So, what will the future hold? It is likely, even very likely, (with the invention of iPads, iPhone, iEverything) that handwriting will be ancient in the future. It’ll save the poor high school teachers trying to read 90+ students’ awful handwriting, yet it will also make the world miss one important thing: the feelings conveyed in handwriting often are more beautiful than those conveyed in typing. For me, they are more sincere.

How important is your Facebook relationship status?

Special thanks to those of you who took part in this survey. Special thanks to my editors and to Meld Magazine for running the story! Check the original version here.

IT’S official, boys care more about their Facebook relationship status than girls.

A recent poll of 138 single and taken Facebook users, aged 18 to 30, busted the myth that girls put more stock in how their relationship is presented on social networks.

The boys surveyed believed them and their partners should declare their relationship on Facebook the moment things become official.

One of the boys confessed it was an example of a “man’s pride and ego”, which according to psychology is a bit of a stereotype, but it totally makes sense.

On the other hand, girls don’t think their Facebook pages are that important and prefer not to change their status. Don’t believe me? It’s true. Many confessed they feared the possibility of breaking up and thus becoming a subject to gossips.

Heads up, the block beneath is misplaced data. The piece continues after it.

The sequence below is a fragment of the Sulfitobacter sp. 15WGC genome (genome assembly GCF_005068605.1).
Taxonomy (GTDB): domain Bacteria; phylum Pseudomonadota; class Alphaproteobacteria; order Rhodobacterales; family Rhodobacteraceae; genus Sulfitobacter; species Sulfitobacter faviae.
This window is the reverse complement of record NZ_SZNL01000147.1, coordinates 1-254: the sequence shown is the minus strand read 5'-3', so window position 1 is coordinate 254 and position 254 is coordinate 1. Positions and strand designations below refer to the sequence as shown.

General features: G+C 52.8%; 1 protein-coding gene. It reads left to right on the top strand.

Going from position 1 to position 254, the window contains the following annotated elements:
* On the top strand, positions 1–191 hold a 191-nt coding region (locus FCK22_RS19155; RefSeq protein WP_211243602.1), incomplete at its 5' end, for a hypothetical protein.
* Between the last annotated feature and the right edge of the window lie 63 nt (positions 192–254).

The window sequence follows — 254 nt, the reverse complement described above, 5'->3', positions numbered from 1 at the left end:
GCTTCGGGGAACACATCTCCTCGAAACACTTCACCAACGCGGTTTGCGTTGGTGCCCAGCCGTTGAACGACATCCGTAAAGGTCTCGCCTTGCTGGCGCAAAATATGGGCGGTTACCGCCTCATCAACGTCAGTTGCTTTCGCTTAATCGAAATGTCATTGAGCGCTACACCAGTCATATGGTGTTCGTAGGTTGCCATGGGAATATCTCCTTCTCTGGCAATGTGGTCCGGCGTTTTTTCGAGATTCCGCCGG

Some of the girls in this group admitted to changing their Facebook statuses anyway, just to avoid fighting with their boyfriends.

And now, a fun fact: Only 13 per cent of couples surveyed hadn’t changed their status on Facebook.

“It’s important and I will change my status.”

The majority of the girls who fitted into this category said declaring their relationships on Facebook was a sign of their commitment to their partner.

These girls said they were comfortable with their partners and wanted to share their happiness with their friends. They also said it was a convenient way to tell their friends and families about their new partner.

The boys in this category weren’t feeling so charitable. They declared their relationships for security reasons, saying it prevented their partners from flirting with other people and keep other from flirting with their partners.

Some honest single guys even confessed they’d prefer it if girls declared their relationship status so they knew who was on the market and who wasn’t!

“I think it’s not right to say you’re single when you’re actually not. By having a ‘in a relationship’ status on Facebook, it means you’re acknowledging your relationship with your boyfriend to your friends, families and other people.” MC ♀

“Letting others know that you’re in a relationship allows you to set up a barrier. I mean, I’m sure it’s uncomfortable getting messaged every minute by a boy friend that’s not your boyfriend.” RE ♂

“It’s not important and I won’t change my status.”